In this era of globalisation, the elephant and the dragon are finally running fast, together. There is a sense of urgency for these two ancient societies to catch up with the developed world. True, there is a high degree of rivalry between them, but in the end all this competition will produce a creative and productive partnership.
There are many mutual benefits. India has built up a world-class information technology (IT) army while China has created a fast-expanding manufacturing force. Their strengths are complementary in numerous ways: all they have to do is team up in a more productive fashion. So far, India's IT army has successfully courted the big boys' club in the developed world. But there is a limit as to how far it can go.
Indian software companies are service-oriented. They have not had a large space to develop their propriety products, but China can provide them that space.
China Inc. will benefit from this partnership as well. It has developed an extensive manufacturing capability and can produce nearly anything under the sun. But in terms of intellectual development, especially in software and design, it has lagged behind. This is where the Indian software giants come in. Leveraging on this combination of knowledge and production, India and China together will be able to supply the world better and cheaper products of all kinds.
One would estimate that trade between China and India should touch $200 billion in about a decade. But as yet we are far from there. In 2004, bilateral trade reached $13.6 billion. Even so, it was a record. China is now India's second-biggest trading partner. In many ways, businessmen in the two countries are way ahead of the governments, having perceived the potential for partnership much earlier and then subsequently tapping into each other's resources.
Chinese companies generally undertake two kinds of projects in India. The first is manufacturing plants. Both Konka and TCL, two leading Chinese consumer product companies, have factories in India that produce consumer electronics and home-appliances. Haier, the biggest Chinese consumer product maker, is setting up a handset production unit in India. A booming Indian economy has a great market potential. All Chinese consumer product companies wish to tap into India's $4 billion home appliances market. When the Indian economy grows further, it will become an explosive consumption market. For now, India has 46 million handsets, which will rise to 340 million in a few years, like China.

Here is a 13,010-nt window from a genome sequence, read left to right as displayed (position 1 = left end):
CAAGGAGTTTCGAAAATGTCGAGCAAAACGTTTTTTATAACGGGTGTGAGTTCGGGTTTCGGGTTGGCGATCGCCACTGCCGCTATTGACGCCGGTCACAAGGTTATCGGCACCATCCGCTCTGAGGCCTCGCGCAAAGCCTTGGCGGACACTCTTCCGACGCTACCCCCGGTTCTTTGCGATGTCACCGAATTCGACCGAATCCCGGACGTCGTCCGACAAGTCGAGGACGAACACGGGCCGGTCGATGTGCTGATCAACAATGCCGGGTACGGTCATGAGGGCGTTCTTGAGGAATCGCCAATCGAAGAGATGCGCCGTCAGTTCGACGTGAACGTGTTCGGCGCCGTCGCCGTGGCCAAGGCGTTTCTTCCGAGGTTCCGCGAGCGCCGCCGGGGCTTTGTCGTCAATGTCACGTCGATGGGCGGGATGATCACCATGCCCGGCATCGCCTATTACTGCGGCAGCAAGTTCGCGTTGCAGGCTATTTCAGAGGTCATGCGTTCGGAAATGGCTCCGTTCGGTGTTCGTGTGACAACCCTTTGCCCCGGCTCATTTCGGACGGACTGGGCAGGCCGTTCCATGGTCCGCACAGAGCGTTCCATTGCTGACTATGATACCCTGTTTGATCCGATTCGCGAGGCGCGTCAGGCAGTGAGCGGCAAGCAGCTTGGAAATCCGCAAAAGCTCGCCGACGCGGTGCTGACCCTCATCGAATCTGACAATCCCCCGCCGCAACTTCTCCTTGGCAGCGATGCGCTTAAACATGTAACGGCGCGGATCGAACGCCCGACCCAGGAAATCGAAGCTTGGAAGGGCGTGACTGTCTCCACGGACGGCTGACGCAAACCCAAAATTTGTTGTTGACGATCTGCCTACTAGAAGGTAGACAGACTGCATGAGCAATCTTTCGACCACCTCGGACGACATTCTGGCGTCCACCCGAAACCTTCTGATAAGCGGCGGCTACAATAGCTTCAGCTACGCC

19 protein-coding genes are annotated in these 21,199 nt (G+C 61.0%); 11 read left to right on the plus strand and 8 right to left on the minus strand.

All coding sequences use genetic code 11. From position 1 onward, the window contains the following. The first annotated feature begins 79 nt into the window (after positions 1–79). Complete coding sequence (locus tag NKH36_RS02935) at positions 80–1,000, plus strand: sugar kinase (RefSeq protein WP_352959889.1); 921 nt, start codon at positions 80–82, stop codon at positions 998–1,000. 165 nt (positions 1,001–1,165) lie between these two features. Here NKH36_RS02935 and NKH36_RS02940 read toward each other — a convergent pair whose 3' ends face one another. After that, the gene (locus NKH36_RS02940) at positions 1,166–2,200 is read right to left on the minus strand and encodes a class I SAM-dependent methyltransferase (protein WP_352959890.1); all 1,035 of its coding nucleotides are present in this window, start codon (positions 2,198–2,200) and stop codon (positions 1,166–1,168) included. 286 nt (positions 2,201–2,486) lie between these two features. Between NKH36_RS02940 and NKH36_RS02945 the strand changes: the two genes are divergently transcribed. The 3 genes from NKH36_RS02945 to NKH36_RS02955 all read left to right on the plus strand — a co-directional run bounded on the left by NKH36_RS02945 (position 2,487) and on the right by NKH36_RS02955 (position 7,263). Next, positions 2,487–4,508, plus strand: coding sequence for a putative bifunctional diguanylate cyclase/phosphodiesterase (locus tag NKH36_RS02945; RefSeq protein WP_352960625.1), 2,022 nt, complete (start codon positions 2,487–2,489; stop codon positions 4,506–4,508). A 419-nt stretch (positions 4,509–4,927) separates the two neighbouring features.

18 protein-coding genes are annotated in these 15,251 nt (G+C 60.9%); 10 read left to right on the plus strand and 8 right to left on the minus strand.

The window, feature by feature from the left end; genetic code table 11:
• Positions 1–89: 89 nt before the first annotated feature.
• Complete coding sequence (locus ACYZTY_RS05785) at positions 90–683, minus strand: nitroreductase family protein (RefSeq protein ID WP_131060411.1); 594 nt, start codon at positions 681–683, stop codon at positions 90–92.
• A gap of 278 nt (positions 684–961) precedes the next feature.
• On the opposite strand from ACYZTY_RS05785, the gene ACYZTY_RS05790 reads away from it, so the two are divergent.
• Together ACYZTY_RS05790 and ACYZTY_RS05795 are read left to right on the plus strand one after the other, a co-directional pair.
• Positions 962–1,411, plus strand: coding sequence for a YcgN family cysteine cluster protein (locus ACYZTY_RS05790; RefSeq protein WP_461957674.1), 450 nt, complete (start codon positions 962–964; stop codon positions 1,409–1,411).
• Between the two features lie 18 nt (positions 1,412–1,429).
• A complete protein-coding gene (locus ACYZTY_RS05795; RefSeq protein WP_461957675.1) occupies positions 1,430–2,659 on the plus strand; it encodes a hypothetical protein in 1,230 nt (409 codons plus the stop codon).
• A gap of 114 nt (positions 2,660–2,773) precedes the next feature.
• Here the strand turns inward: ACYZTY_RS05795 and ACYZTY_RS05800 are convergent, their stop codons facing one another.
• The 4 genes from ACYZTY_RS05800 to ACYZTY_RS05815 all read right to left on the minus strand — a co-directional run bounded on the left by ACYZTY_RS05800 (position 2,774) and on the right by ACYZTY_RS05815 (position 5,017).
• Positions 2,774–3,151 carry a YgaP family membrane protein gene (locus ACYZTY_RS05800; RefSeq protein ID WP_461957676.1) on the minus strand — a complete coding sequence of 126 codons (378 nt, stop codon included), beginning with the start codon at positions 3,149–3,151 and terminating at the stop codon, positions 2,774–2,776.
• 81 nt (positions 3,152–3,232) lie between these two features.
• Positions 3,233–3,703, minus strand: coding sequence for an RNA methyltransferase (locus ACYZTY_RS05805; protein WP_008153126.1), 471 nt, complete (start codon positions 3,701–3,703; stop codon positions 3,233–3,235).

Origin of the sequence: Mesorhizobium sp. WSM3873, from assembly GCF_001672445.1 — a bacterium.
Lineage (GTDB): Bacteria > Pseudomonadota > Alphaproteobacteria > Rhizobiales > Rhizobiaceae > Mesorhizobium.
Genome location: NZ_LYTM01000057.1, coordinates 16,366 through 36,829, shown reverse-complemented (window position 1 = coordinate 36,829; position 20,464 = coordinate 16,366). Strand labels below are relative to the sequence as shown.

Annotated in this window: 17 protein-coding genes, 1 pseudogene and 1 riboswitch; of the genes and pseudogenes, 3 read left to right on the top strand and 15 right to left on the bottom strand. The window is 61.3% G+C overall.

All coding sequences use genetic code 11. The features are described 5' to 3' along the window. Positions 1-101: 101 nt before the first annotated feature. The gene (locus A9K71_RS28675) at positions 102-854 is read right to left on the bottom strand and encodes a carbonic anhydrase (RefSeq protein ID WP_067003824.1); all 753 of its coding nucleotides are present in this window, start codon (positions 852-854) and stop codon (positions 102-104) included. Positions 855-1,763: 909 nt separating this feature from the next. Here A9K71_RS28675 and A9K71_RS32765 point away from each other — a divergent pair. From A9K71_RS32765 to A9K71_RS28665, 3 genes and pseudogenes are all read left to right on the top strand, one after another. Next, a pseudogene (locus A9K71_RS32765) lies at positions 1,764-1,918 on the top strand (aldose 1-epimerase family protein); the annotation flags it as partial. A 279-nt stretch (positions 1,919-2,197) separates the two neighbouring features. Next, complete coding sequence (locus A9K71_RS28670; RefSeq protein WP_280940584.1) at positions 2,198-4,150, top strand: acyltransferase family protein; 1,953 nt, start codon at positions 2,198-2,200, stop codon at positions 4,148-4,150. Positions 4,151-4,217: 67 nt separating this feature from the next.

The second is research and development (R&D) centres. A high-profile example would be Huawei, the biggest Chinese telecom network player. It has been operating a sizable R&D centre in Bangalore for several years now. It has about 700 employees, mostly Indians, and an investment of US$80 million. Satisfied with the general environment and the talent base, it is putting in another US$100 million to expand its operations there. ZTE, the second biggest Chinese telecom network manufacturer, is also active in India.
Several Indian companies have also been busy in China. All top Indian software firms are in China today. Among them, NIIT, a leading consulting and educational concern, has been operating in China for several years. It has set up numerous training schools in major Chinese cities, each with thousands of students. In addition, it offers extensive consulting services to China Inc.
The other leading IT names, such as Infosys, Wipro, TCS and Satyam, all have a significant Chinese presence. They can definitely play a big role in helping China to move to the next level. In addition, their international experience is a huge plus. Besides, there are plenty of Indian manufacturing companies operating in China. The country provides them both a factory and a market. Consumption in China is way ahead of India as of now. Again, China has plenty of component suppliers who offer a vast choice for Indian manufacturers.
For many centuries, the two nations have lived in isolation. So in many ways, they are being reborn in this era of globalisation. Both are now active players in global development. A prosperous India and China is great news for the world. The more prosperous they are, the easier it will be for the developed world to tap into these two markets. The biggest winners will be the multinationals, who can set up their shops in these low-cost and big-market nations.
An explosive entrepreneurial spirit leads the growths of Indian and Chinese economies for now. Both are creating millions of entrepreneurs. These entrepreneurial armies are changing the very basis of their traditional societies. In this new environment, their large burdensome populations are being turned into a productive force. Interestingly, they have become the new champions of global development.
But development is still just beginning. There are enormous barriers to be lifted. Both nations face the task of creating a truly entrepreneurial culture, especially at government and institutional levels. In short, both nations must sharply reduce their traditional bureaucratic power. If they can double the number of entrepreneurs as well as cutting by half the government bureaucratic bodies, how much more progress will happen?